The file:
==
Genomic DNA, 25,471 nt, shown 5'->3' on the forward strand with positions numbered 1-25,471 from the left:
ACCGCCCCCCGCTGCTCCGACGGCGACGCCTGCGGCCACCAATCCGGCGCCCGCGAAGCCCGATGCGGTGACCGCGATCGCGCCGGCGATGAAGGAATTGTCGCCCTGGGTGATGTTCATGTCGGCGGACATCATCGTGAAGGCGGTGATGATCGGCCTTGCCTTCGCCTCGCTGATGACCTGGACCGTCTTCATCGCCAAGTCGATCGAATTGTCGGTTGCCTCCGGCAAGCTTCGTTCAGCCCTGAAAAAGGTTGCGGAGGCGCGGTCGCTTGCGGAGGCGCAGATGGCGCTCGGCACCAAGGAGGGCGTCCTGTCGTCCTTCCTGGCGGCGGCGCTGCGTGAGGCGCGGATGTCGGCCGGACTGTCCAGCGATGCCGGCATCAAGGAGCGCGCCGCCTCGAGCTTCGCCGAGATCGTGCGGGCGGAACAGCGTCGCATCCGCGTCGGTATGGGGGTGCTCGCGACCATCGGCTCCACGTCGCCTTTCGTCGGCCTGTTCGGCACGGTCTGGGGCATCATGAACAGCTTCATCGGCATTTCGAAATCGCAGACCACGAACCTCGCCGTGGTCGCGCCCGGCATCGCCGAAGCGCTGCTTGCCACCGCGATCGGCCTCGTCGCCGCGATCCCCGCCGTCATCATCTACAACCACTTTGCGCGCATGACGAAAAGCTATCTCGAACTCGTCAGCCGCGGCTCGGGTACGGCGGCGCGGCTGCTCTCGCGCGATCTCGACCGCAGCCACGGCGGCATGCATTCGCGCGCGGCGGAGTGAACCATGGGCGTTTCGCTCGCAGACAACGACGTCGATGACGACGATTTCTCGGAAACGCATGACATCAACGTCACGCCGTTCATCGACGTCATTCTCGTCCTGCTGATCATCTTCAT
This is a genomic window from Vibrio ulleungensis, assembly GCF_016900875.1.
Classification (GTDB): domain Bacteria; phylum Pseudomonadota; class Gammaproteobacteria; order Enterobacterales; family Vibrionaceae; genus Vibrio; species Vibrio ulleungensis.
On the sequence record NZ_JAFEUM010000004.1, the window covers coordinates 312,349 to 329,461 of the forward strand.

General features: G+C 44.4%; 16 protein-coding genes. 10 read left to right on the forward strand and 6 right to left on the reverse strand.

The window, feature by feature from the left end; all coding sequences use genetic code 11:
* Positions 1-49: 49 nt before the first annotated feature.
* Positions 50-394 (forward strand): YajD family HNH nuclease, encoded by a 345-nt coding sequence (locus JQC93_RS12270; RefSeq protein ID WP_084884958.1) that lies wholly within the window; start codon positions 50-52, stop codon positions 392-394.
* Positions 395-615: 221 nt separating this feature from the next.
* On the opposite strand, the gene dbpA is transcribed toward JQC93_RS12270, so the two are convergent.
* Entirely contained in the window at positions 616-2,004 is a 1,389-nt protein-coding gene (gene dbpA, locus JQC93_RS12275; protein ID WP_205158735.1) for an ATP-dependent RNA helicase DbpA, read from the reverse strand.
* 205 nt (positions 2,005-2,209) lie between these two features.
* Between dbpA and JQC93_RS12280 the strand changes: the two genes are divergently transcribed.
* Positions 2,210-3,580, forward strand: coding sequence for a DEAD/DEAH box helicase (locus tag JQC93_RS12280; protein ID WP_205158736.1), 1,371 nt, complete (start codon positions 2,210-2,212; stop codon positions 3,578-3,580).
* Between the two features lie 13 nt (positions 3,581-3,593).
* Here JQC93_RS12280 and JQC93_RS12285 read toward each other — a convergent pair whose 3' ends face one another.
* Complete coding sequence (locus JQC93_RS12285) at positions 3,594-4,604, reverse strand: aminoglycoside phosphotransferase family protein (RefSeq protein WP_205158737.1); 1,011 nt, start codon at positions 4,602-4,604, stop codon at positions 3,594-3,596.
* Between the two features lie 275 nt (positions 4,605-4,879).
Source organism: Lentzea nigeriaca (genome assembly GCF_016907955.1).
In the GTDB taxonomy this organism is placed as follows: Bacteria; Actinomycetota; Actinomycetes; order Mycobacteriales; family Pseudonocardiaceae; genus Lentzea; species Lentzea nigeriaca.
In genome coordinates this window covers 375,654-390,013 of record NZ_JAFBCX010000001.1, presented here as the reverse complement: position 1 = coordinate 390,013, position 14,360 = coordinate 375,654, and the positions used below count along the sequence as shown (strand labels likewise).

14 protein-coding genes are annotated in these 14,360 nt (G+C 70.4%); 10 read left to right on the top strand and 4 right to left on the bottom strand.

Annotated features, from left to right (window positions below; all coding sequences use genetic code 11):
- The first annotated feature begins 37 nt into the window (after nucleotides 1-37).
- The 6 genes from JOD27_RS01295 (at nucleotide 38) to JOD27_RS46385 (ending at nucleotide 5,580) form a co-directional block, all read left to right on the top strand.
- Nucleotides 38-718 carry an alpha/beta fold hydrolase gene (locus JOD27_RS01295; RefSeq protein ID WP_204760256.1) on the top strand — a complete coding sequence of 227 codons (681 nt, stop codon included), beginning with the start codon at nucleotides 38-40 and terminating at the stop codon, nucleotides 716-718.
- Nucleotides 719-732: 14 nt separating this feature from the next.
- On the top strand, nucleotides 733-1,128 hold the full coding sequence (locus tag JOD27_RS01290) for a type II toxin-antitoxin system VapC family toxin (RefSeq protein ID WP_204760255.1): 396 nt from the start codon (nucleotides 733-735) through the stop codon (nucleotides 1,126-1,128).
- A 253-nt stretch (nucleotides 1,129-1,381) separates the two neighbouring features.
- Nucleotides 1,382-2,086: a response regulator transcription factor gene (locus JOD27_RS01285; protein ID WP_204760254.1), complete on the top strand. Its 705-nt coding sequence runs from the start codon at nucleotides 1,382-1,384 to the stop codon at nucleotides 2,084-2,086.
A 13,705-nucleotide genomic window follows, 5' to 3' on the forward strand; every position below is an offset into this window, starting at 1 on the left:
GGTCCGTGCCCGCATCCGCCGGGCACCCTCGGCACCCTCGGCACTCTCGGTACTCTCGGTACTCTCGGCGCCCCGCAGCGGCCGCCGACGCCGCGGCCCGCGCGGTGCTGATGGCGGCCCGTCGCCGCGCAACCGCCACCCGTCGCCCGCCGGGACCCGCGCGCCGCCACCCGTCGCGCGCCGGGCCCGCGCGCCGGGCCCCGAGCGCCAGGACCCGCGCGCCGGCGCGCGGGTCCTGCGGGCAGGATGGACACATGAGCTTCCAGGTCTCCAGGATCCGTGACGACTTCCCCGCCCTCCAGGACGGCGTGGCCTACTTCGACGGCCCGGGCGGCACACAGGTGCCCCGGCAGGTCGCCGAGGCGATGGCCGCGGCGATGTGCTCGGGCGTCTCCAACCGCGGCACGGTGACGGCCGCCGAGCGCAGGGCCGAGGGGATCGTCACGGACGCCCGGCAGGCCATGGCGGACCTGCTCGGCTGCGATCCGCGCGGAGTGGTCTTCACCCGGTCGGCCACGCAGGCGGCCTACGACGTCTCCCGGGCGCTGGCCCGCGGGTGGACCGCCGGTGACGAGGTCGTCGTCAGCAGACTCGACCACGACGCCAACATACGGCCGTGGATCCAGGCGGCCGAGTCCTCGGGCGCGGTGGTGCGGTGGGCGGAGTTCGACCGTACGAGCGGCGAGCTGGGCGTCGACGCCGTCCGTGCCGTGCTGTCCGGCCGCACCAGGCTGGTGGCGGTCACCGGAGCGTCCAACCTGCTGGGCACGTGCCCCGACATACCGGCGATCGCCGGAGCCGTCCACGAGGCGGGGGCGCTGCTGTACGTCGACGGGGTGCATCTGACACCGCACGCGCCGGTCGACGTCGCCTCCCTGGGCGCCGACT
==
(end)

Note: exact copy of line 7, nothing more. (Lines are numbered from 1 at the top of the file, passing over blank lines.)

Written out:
The window, feature by feature from the left end; all coding sequences use genetic code 11: